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What the papers say – May 21

The front pages are filled with coverage and speculation on an effective contact tracing system.


What the papers say – May 21,

What the papers say – May 21,

What the papers say – May 21,

A Government promise to have contact tracing launched by June 1 to help the reopening of schools leads Thursday’s papers.

The Daily Telegraph covers the Prime Minister’s vow, which the Daily Mail says will involve using a “25,000-strong army” to identify the contacts of infected coronavirus sufferers.

The Daily Mirror says the Government is in a “Trace against time” to deliver its tracking system by the promised date, with The Independent reporting that the smartphone app being trialled as part of the system “won’t be ready” in time.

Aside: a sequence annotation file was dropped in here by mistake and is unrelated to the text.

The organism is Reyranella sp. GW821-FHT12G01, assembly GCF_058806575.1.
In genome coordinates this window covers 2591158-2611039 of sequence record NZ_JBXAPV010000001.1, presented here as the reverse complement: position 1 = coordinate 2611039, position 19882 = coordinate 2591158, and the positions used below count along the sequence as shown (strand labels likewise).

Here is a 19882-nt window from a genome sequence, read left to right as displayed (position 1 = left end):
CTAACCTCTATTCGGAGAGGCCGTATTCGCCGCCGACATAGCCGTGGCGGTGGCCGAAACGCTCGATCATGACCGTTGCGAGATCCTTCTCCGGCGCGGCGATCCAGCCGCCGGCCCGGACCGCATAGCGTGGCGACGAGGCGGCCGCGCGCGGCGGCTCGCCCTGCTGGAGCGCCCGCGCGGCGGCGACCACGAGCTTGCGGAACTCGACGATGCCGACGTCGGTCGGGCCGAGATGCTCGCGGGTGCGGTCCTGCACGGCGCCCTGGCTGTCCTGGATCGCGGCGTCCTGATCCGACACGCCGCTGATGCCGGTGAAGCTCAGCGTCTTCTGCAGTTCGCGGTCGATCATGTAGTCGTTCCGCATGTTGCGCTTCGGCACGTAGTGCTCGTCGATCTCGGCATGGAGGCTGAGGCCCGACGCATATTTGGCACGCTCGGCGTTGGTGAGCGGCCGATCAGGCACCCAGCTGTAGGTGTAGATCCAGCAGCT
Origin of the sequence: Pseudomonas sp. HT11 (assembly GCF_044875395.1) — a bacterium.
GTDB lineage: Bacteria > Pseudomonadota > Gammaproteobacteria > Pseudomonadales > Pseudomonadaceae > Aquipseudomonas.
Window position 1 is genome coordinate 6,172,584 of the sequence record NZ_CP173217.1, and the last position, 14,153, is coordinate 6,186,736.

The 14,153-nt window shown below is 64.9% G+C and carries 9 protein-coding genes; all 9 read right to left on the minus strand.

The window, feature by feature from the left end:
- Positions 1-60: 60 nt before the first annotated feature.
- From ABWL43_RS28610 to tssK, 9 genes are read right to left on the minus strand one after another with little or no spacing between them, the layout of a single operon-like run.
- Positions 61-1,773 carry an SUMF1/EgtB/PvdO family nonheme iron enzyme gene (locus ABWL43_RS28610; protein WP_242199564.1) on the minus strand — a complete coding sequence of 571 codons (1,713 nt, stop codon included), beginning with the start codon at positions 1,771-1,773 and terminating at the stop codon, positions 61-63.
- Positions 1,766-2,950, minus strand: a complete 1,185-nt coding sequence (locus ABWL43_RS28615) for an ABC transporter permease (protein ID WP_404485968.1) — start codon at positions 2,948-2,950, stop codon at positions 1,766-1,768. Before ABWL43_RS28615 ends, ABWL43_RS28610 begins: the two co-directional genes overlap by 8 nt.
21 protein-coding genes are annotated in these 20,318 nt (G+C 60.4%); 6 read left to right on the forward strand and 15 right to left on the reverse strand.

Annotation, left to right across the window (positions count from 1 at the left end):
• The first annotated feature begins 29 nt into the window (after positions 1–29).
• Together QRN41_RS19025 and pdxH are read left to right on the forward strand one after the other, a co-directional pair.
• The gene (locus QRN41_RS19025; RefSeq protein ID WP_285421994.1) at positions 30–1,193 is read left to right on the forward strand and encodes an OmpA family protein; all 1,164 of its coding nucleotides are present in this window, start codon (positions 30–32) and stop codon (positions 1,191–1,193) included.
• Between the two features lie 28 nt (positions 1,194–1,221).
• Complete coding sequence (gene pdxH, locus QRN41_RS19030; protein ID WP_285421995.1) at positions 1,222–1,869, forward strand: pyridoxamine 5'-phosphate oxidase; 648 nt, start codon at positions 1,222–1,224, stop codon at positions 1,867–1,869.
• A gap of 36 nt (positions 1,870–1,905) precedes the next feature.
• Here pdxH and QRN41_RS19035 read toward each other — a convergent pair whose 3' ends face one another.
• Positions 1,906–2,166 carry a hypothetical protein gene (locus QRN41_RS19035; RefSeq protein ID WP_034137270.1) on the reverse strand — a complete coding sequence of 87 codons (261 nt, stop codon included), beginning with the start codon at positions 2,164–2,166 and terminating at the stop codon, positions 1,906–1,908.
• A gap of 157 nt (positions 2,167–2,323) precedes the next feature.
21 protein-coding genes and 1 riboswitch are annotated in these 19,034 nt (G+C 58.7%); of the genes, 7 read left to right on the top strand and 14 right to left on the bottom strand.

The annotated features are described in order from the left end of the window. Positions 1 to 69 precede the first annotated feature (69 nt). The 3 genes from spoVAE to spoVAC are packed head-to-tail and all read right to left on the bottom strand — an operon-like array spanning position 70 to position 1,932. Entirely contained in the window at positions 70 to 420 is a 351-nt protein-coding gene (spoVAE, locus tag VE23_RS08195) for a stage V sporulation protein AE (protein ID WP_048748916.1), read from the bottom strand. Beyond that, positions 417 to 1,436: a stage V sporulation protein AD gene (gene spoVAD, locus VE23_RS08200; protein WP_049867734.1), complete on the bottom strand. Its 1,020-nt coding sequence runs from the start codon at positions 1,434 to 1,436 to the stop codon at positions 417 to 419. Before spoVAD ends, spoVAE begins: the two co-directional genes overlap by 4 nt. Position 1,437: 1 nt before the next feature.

Meanwhile, The Guardian says NHS and care staff will be offered a virus antibody test “within days”.

The i reports that, if the UK avoids a second coronavirus outbreak, Britons could be allowed to take breaks at holiday homes, campsites and hotels.

The Government has been “shamed” by a Syrian refugee who has appealed for assistance for his family if he dies while working as a hospital cleaner during the pandemic, according to Metro.

Staying on the wards, The Times reports that hospital admissions have fallen to their lowest level since the pandemic began, and the Daily Express says Health Secretary Matt Hancock “is promising a new war” on obesity after it was linked to Covid-19 deaths.

The Bank of England is considering introducing negative interest rates to help stimulate financial recovery, reports the Financial Times.

The Sun reports that Alan Partridge star Steve Coogan has furloughed two staff at his country estate, “leaving the taxpayer to stump up” most of the pair’s wages.

And the Daily Star calls for “the frying squad” as it reports on a “greedy” policeman banned from all British police forces for stealing fry-ups during his first week at work.